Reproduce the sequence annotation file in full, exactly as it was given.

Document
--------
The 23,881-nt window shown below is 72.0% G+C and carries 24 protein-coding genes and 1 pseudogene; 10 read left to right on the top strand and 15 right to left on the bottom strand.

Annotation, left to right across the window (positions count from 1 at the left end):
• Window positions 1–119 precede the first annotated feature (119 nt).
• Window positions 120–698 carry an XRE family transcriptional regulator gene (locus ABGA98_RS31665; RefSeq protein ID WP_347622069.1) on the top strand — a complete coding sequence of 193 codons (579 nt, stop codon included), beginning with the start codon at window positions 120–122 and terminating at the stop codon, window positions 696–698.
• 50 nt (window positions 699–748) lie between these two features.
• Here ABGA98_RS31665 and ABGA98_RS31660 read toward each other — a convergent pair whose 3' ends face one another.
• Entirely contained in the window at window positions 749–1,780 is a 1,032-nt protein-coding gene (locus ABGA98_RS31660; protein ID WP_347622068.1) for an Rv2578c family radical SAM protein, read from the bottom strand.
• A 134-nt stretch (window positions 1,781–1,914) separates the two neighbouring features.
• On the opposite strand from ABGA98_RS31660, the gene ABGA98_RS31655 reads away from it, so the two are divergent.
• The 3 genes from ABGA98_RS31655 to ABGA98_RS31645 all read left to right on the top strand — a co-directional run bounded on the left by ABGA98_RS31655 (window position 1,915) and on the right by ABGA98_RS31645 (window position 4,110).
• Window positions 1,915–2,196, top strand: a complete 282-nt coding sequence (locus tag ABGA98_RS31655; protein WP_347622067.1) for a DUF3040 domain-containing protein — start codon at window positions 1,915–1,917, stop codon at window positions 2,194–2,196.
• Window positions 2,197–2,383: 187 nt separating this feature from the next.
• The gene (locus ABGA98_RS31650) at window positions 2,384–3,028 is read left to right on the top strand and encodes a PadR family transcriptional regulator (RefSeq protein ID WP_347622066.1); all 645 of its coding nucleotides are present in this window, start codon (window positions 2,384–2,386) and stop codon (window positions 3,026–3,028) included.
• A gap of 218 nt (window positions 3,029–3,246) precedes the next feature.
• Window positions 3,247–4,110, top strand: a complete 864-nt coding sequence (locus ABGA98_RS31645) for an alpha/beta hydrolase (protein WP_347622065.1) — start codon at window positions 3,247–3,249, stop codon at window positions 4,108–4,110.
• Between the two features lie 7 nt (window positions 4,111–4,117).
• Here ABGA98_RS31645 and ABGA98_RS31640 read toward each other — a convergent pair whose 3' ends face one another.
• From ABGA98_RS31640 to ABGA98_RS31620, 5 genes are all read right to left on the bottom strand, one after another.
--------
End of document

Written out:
The 23,881-nt window shown below is 72.0% G+C and carries 24 protein-coding genes and 1 pseudogene; 10 read left to right on the top strand and 15 right to left on the bottom strand.

Annotation, left to right across the window (positions count from 1 at the left end):
• Window positions 1–119 precede the first annotated feature (119 nt).
• Window positions 120–698 carry an XRE family transcriptional regulator gene (locus ABGA98_RS31665; RefSeq protein ID WP_347622069.1) on the top strand — a complete coding sequence of 193 codons (579 nt, stop codon included), beginning with the start codon at window positions 120–122 and terminating at the stop codon, window positions 696–698.
• 50 nt (window positions 699–748) lie between these two features.
• Here ABGA98_RS31665 and ABGA98_RS31660 read toward each other — a convergent pair whose 3' ends face one another.
• Entirely contained in the window at window positions 749–1,780 is a 1,032-nt protein-coding gene (locus ABGA98_RS31660; protein ID WP_347622068.1) for an Rv2578c family radical SAM protein, read from the bottom strand.
• A 134-nt stretch (window positions 1,781–1,914) separates the two neighbouring features.
• On the opposite strand from ABGA98_RS31660, the gene ABGA98_RS31655 reads away from it, so the two are divergent.
• The 3 genes from ABGA98_RS31655 to ABGA98_RS31645 all read left to right on the top strand — a co-directional run bounded on the left by ABGA98_RS31655 (window position 1,915) and on the right by ABGA98_RS31645 (window position 4,110).
• Window positions 1,915–2,196, top strand: a complete 282-nt coding sequence (locus tag ABGA98_RS31655; protein WP_347622067.1) for a DUF3040 domain-containing protein — start codon at window positions 1,915–1,917, stop codon at window positions 2,194–2,196.
• Window positions 2,197–2,383: 187 nt separating this feature from the next.
• The gene (locus ABGA98_RS31650) at window positions 2,384–3,028 is read left to right on the top strand and encodes a PadR family transcriptional regulator (RefSeq protein ID WP_347622066.1); all 645 of its coding nucleotides are present in this window, start codon (window positions 2,384–2,386) and stop codon (window positions 3,026–3,028) included.
• A gap of 218 nt (window positions 3,029–3,246) precedes the next feature.
• Window positions 3,247–4,110, top strand: a complete 864-nt coding sequence (locus ABGA98_RS31645) for an alpha/beta hydrolase (protein WP_347622065.1) — start codon at window positions 3,247–3,249, stop codon at window positions 4,108–4,110.
• Between the two features lie 7 nt (window positions 4,111–4,117).
• Here ABGA98_RS31645 and ABGA98_RS31640 read toward each other — a convergent pair whose 3' ends face one another.
• From ABGA98_RS31640 to ABGA98_RS31620, 5 genes are all read right to left on the bottom strand, one after another.